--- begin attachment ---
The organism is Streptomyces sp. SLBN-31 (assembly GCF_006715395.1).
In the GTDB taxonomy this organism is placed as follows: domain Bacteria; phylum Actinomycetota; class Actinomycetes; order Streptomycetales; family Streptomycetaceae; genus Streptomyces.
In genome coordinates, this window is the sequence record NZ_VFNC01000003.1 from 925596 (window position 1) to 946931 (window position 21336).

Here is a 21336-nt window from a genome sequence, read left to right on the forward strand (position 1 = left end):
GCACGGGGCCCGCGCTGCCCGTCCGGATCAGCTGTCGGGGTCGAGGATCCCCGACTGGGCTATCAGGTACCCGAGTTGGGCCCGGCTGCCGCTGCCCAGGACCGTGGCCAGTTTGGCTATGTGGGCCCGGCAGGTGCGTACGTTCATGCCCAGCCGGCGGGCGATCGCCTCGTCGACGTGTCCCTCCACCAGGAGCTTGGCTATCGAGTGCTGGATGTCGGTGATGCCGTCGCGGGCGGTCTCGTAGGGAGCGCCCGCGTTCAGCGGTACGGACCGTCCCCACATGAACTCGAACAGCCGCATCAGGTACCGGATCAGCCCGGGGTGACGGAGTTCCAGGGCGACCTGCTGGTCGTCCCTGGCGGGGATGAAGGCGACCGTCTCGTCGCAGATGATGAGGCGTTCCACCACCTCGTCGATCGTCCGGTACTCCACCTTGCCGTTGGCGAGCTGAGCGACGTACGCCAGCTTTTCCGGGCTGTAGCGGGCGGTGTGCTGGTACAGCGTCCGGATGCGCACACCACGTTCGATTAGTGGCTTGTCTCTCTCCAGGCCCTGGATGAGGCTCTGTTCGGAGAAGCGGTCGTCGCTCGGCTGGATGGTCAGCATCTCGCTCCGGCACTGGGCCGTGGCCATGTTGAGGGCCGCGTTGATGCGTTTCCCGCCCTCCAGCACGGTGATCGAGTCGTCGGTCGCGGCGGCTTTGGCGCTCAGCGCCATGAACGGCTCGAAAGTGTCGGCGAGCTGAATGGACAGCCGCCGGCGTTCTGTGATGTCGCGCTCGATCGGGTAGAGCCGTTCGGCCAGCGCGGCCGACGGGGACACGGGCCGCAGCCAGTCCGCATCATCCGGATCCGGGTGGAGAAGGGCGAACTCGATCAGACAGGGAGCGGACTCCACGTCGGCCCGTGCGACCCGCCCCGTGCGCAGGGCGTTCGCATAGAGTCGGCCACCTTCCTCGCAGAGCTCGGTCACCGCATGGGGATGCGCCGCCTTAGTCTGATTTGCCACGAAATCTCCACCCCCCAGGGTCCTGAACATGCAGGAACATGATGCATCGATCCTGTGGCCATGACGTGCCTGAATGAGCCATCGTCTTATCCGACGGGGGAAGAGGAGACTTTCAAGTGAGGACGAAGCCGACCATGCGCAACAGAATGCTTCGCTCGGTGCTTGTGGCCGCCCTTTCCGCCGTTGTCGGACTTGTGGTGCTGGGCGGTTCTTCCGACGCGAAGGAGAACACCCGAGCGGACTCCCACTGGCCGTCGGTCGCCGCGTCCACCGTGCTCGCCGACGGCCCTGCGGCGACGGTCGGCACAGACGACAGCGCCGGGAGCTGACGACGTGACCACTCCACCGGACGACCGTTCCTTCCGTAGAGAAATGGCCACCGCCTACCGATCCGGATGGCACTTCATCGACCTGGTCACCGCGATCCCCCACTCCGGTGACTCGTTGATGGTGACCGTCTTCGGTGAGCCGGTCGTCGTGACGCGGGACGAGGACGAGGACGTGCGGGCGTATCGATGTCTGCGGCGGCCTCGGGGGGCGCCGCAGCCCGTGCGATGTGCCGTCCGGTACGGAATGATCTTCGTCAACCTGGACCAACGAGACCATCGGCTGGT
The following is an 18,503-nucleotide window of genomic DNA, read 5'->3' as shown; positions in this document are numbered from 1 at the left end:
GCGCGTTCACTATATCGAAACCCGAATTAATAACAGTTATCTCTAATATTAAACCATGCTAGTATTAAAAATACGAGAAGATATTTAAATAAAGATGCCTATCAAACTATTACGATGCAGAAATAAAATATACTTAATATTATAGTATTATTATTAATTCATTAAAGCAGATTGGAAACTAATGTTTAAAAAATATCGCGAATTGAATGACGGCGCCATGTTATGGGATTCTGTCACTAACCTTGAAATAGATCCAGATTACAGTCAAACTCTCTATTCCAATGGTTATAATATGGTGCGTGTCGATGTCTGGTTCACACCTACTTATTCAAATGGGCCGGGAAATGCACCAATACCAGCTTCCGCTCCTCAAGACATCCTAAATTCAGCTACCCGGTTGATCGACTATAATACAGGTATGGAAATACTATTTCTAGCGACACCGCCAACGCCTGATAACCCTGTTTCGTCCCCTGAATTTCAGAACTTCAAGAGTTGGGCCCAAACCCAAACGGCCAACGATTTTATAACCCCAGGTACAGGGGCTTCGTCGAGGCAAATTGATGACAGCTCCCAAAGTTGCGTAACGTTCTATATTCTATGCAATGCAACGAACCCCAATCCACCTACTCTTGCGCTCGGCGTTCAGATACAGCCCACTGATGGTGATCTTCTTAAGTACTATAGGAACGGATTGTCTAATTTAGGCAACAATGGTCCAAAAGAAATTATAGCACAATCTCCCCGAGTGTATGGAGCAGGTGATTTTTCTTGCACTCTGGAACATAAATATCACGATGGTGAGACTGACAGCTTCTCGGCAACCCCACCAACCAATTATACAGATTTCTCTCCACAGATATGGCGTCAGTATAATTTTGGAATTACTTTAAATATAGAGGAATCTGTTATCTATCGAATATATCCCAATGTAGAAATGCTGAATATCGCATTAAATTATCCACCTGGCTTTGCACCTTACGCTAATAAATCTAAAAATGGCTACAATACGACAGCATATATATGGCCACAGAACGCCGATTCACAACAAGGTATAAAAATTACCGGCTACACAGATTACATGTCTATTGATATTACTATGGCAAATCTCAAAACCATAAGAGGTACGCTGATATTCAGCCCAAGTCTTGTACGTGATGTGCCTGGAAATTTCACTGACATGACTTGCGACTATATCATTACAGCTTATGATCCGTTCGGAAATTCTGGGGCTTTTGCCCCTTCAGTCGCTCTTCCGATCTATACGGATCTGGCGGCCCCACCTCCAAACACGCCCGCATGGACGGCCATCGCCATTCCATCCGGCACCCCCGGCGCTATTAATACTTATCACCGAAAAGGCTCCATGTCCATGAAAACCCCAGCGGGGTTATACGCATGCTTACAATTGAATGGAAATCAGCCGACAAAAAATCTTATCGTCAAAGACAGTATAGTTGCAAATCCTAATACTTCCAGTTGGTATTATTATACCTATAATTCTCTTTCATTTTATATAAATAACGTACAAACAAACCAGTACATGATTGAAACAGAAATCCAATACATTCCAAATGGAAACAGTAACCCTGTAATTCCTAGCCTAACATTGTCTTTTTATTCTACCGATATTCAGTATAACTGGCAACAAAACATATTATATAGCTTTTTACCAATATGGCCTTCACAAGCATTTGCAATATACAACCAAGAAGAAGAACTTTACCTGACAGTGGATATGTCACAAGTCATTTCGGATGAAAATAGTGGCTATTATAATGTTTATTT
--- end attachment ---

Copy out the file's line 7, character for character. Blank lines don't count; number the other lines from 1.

GCGCGTTCACTATATCGAAACCCGAATTAATAACAGTTATCTCTAATATTAAACCATGCTAGTATTAAAAATACGAGAAGATATTTAAATAAAGATGCCTATCAAACTATTACGATGCAGAAATAAAATATACTTAATATTATAGTATTATTATTAATTCATTAAAGCAGATTGGAAACTAATGTTTAAAAAATATCGCGAATTGAATGACGGCGCCATGTTATGGGATTCTGTCACTAACCTTGAAATAGATCCAGATTACAGTCAAACTCTCTATTCCAATGGTTATAATATGGTGCGTGTCGATGTCTGGTTCACACCTACTTATTCAAATGGGCCGGGAAATGCACCAATACCAGCTTCCGCTCCTCAAGACATCCTAAATTCAGCTACCCGGTTGATCGACTATAATACAGGTATGGAAATACTATTTCTAGCGACACCGCCAACGCCTGATAACCCTGTTTCGTCCCCTGAATTTCAGAACTTCAAGAGTTGGGCCCAAACCCAAACGGCCAACGATTTTATAACCCCAGGTACAGGGGCTTCGTCGAGGCAAATTGATGACAGCTCCCAAAGTTGCGTAACGTTCTATATTCTATGCAATGCAACGAACCCCAATCCACCTACTCTTGCGCTCGGCGTTCAGATACAGCCCACTGATGGTGATCTTCTTAAGTACTATAGGAACGGATTGTCTAATTTAGGCAACAATGGTCCAAAAGAAATTATAGCACAATCTCCCCGAGTGTATGGAGCAGGTGATTTTTCTTGCACTCTGGAACATAAATATCACGATGGTGAGACTGACAGCTTCTCGGCAACCCCACCAACCAATTATACAGATTTCTCTCCACAGATATGGCGTCAGTATAATTTTGGAATTACTTTAAATATAGAGGAATCTGTTATCTATCGAATATATCCCAATGTAGAAATGCTGAATATCGCATTAAATTATCCACCTGGCTTTGCACCTTACGCTAATAAATCTAAAAATGGCTACAATACGACAGCATATATATGGCCACAGAACGCCGATTCACAACAAGGTATAAAAATTACCGGCTACACAGATTACATGTCTATTGATATTACTATGGCAAATCTCAAAACCATAAGAGGTACGCTGATATTCAGCCCAAGTCTTGTACGTGATGTGCCTGGAAATTTCACTGACATGACTTGCGACTATATCATTACAGCTTATGATCCGTTCGGAAATTCTGGGGCTTTTGCCCCTTCAGTCGCTCTTCCGATCTATACGGATCTGGCGGCCCCACCTCCAAACACGCCCGCATGGACGGCCATCGCCATTCCATCCGGCACCCCCGGCGCTATTAATACTTATCACCGAAAAGGCTCCATGTCCATGAAAACCCCAGCGGGGTTATACGCATGCTTACAATTGAATGGAAATCAGCCGACAAAAAATCTTATCGTCAAAGACAGTATAGTTGCAAATCCTAATACTTCCAGTTGGTATTATTATACCTATAATTCTCTTTCATTTTATATAAATAACGTACAAACAAACCAGTACATGATTGAAACAGAAATCCAATACATTCCAAATGGAAACAGTAACCCTGTAATTCCTAGCCTAACATTGTCTTTTTATTCTACCGATATTCAGTATAACTGGCAACAAAACATATTATATAGCTTTTTACCAATATGGCCTTCACAAGCATTTGCAATATACAACCAAGAAGAAGAACTTTACCTGACAGTGGATATGTCACAAGTCATTTCGGATGAAAATAGTGGCTATTATAATGTTTATTT